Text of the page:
IntercontinentalExchange (ICE), the owner of the New York Stock Exchange, reported earnings this morning.
On the conference call, CEO Jeff Sprecher again reiterated comments he made shortly after buying the NYSE late last year.
First, he reiterated that "this market can be simplified and that the pendulum has swung too far on complexity."
Sprecher again argued for the elimination of maker-taker fees, which are fees the exchanges pay to market makers for providing liquidity (for providing bids and offers) and charge for taking liquidity (for hitting those bids and offers).
Sprecher argues that those fees create incentives for intermediaries to place their own interest ahead of their customers, because they may route orders to places where the largest rebates could be collected.
Sprecher also argues the large number of order types makes the market excessively complicated. As a first step toward making the markets less complex, he said ICE would voluntarily reduce the number of order types at its U.S. equity exchanges. He said they have identified over one dozen existing order types that they will apply to the SEC for rule changes to eliminate, and they will continue to evaluate other order types that may not be providing any value to the market.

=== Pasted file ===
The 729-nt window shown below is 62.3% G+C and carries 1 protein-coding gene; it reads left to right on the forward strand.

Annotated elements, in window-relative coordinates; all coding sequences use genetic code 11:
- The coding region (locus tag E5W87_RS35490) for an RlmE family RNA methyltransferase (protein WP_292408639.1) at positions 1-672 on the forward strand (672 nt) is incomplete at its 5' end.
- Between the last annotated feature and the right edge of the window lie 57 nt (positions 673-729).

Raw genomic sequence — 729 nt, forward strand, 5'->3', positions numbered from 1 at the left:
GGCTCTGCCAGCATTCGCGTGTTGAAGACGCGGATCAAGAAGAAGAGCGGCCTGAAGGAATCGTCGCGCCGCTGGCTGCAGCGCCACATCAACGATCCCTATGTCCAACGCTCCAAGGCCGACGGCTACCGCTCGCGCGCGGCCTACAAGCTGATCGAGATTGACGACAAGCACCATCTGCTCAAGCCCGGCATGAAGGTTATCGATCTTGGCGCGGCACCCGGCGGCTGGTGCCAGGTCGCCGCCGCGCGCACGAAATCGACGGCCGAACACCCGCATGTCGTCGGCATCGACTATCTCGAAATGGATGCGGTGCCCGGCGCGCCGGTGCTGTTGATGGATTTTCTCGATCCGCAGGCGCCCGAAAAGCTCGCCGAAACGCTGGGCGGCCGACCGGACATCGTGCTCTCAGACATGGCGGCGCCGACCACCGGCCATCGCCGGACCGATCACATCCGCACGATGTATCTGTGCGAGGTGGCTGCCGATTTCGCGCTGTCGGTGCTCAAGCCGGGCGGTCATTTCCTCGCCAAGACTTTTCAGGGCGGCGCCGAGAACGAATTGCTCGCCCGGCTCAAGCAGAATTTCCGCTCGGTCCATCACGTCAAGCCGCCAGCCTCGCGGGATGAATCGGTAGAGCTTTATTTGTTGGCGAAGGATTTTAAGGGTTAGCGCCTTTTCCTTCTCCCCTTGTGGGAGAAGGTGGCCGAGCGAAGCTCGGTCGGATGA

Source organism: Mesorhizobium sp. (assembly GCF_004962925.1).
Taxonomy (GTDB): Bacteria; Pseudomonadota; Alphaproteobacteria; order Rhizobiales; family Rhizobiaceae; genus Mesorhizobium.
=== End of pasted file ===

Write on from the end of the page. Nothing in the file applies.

He also said exchanges and dark pools should adopt a moratorium on creating any new types of orders.
Calling for elimination of maker/taker fees is not a small step. It is a significant part of ICE's revenues. U.S. cash equities are about 6 percent of ICE's revenues; essentially all of it is from maker/taker fees.
This also puts him at odds with other exchanges. BATS, for example, continues to support the maker/taker model.
While it is unlikely the SEC will move aggressively against maker/taker this year, this is an important voice calling for change.